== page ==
Not too far away, roughly 1,000 homes are scattered along streets, matched with community areas and an elementary school. It’s one of Vancouver’s most diverse communities, as well as the city’s lowest-income neighborhood.
“The residents of Fruit Valley struggle to maintain a certain standard of living with limited resources, and it would be improper to negatively impact the neighbors for the sake of a newcomer’s profit,” Eric LaBrant, Fruit Valley Neighborhood Association president, wrote to a city senior planner.
LaBrant said residents are concerned about the influx of air and noise pollution Prologis Park could bring with it. He added the development would strain the neighborhood’s existing infrastructure. LaBrant, who is an elected commissioner for the Port of Vancouver, does not represent the port in this context.
Access to Prologis Park would be from Fruit Valley Road, La Frambois Road, West Firestone Lane and Northwest 32nd Avenue.
A traffic impact study prepared for Prologis reported that the industrial development would generate nearly 2,000 daily trips. It noted that this is not anticipated to have a significant impacts to reviewed intersections and the surrounding street network.
The city is requiring Prologis to extend Northwest 32nd Avenue to address traffic concerns. Because there is no tenant identified for the property yet, the full impacts of activity there isn’t known.
“We are and will continue to work with the city and other local groups on any concerns around traffic,” said Jennifer Nelson, senior vice president of global communications at Prologis.
Still, Prologis Park presents questions to its prospective industrial neighbors, like the port, which is reviewing the project design and permitting documents.
“We are interested in better understanding how this project fits into plans for long-term freight mobility improvements,” said Ryan Hart, chief external affairs officer for the Port of Vancouver.
According to Washington’s State Environmental Protection Act, the city of Vancouver is required to determine the project’s potential environmental impacts paired with mitigation. The city deemed that Prologis Park had no significant impacts, prompting conservationists to urge city planners to issue a SEPA Determination of Significance. Doing so would trigger an environmental impact study.
The earliest a land-use decision can be issued is late January.
“Prior to reviewing the public and agency comments, I cannot determine the likelihood of changing our initial look from a (determination of nonsignificance) to a determination of significance,” said Mark Person, city senior planner.
But some claim Fruit Valley has the poorest air quality in Vancouver, which must be considered when moving forward with large developments.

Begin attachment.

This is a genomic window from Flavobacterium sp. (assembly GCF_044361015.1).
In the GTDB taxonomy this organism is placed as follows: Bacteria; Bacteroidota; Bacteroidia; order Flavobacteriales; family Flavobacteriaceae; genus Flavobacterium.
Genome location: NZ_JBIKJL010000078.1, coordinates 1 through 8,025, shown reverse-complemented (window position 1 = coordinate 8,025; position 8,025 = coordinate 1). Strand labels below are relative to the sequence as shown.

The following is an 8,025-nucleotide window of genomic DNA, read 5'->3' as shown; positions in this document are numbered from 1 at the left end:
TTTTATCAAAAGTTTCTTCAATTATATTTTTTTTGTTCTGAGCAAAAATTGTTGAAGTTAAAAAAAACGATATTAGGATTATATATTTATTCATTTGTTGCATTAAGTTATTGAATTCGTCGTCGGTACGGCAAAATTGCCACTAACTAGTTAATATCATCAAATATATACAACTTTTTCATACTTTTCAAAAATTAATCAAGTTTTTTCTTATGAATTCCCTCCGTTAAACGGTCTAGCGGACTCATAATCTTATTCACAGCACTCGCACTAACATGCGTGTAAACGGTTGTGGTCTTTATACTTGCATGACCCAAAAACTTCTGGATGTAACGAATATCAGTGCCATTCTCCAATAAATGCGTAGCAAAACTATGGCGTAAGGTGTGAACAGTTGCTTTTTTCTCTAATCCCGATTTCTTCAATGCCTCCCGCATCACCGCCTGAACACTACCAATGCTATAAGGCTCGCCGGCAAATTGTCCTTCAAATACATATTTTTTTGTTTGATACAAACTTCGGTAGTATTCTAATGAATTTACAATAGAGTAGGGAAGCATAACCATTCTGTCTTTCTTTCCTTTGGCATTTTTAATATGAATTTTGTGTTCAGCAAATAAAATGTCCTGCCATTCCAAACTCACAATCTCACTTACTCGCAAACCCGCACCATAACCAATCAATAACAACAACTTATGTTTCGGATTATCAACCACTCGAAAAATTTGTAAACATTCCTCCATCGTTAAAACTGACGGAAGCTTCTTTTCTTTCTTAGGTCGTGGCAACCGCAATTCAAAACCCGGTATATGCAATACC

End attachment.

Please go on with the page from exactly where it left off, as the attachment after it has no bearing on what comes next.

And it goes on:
“The neighborhood gets trapped into a lot of these heavier industrial projects,” said Hector Hinojosa, a four-year Fruit Valley resident. “It’s like picking on one area of the city and overburdening it.”
Hinojosa acknowledged the logic behind the facility’s proposed location, as it’s situated in an existing industrial zone and is near major roadways. However, he contended that it seems too large for the area. The future of residents’ health and safety don’t appear to be at the forefront of the project, Hinojosa said, and the development’s environmental impacts seem to be downplayed.
The facility would add to Fruit Valley Road’s current flows of rumbling traffic and would be matched with heightened rates of exhaust clouds coming from diesel trucks, Hinojosa said.
To this point, Nelson said Prologis always attempts to minimize the impact of its properties and comply with local requirements.
Exempt from city ban
The property, which is owned by Morris Realty Associates, is currently vacant and undeveloped. Morris Realty, a subsidiary of Prologis, bought the property for $11.6 million in June, according to county records.
The proposal is going through a streamlined 90-day review process, which is a common procedure, according to the city. It allows applicants to submit engineering plans at the same time as a land-use application so the two can be reviewed together, which typically shortens the process by up to three months.
Plans for Prologis Park were submitted on Nov. 4 and deemed “fully complete” on Dec. 2, meaning it was vested to the code that was effective at the time the plan was presented, according to a city senior planner. This was prior to city officials approving a moratorium on the expansion or development of warehouses larger than 100,000 square feet.
The emergency ban is the city’s response to a surge of permit applications for such large facilities.
Bryan Snodgrass, Vancouver’s long-range principal planner, said there are eight proposed projects locally, totaling 205 acres, which he told the Vancouver City Council may hinder the city’s climate goals with an increase of delivery truck traffic. He also said the facility type requires an abundance of land yet has low employment-per-acre-ratio, which may slow regional economic plans.
Prologis officials said they expect to create more than 300 jobs during the construction period, adding that the facility will employ about 375 people once a tenant’s operations begin.
Moving forward, the Fruit Valley Neighborhood Association requested that there be additional community outreach related to the proposal and its possible impacts on residents and the surrounding land. The group also called for its current Mitigated Determination of Nonsignificance to be reconsidered, on the grounds the existing application downplays potential project impacts.
“I think there are some potential kind of livability issues for the neighborhood that can be pretty immediate,” LaBrant told The Columbian.